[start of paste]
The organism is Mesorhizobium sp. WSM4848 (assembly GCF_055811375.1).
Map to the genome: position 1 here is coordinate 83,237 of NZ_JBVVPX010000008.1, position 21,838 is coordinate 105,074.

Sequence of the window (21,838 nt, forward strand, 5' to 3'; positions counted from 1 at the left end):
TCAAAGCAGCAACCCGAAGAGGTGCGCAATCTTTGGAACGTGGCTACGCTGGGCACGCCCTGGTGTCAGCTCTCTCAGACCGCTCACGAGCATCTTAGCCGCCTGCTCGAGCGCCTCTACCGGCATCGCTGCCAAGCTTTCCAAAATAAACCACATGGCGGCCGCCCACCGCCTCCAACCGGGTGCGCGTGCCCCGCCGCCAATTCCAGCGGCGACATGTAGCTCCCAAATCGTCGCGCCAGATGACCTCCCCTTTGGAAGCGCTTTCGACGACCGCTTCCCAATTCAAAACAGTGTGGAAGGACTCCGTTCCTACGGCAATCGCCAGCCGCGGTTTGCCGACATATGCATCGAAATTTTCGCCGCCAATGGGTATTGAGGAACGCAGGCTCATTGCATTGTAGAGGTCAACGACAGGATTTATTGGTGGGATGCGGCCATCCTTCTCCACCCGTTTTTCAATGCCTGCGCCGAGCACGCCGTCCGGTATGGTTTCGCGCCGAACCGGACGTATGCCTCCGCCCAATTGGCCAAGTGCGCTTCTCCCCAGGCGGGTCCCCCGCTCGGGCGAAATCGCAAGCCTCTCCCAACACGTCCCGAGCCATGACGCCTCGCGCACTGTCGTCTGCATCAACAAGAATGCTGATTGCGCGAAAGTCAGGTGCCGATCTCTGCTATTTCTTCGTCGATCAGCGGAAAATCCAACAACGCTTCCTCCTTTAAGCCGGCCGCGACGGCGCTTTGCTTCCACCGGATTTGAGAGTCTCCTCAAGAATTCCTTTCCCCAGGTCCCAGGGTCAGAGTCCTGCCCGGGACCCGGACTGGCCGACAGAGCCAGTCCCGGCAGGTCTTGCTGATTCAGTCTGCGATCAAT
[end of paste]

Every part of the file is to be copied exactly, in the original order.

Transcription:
The organism is Mesorhizobium sp. WSM4848 (assembly GCF_055811375.1).
Map to the genome: position 1 here is coordinate 83,237 of NZ_JBVVPX010000008.1, position 21,838 is coordinate 105,074.

Sequence of the window (21,838 nt, forward strand, 5' to 3'; positions counted from 1 at the left end):
TCAAAGCAGCAACCCGAAGAGGTGCGCAATCTTTGGAACGTGGCTACGCTGGGCACGCCCTGGTGTCAGCTCTCTCAGACCGCTCACGAGCATCTTAGCCGCCTGCTCGAGCGCCTCTACCGGCATCGCTGCCAAGCTTTCCAAAATAAACCACATGGCGGCCGCCCACCGCCTCCAACCGGGTGCGCGTGCCCCGCCGCCAATTCCAGCGGCGACATGTAGCTCCCAAATCGTCGCGCCAGATGACCTCCCCTTTGGAAGCGCTTTCGACGACCGCTTCCCAATTCAAAACAGTGTGGAAGGACTCCGTTCCTACGGCAATCGCCAGCCGCGGTTTGCCGACATATGCATCGAAATTTTCGCCGCCAATGGGTATTGAGGAACGCAGGCTCATTGCATTGTAGAGGTCAACGACAGGATTTATTGGTGGGATGCGGCCATCCTTCTCCACCCGTTTTTCAATGCCTGCGCCGAGCACGCCGTCCGGTATGGTTTCGCGCCGAACCGGACGTATGCCTCCGCCCAATTGGCCAAGTGCGCTTCTCCCCAGGCGGGTCCCCCGCTCGGGCGAAATCGCAAGCCTCTCCCAACACGTCCCGAGCCATGACGCCTCGCGCACTGTCGTCTGCATCAACAAGAATGCTGATTGCGCGAAAGTCAGGTGCCGATCTCTGCTATTTCTTCGTCGATCAGCGGAAAATCCAACAACGCTTCCTCCTTTAAGCCGGCCGCGACGGCGCTTTGCTTCCACCGGATTTGAGAGTCTCCTCAAGAATTCCTTTCCCCAGGTCCCAGGGTCAGAGTCCTGCCCGGGACCCGGACTGGCCGACAGAGCCAGTCCCGGCAGGTCTTGCTGATTCAGTCTGCGATCAAT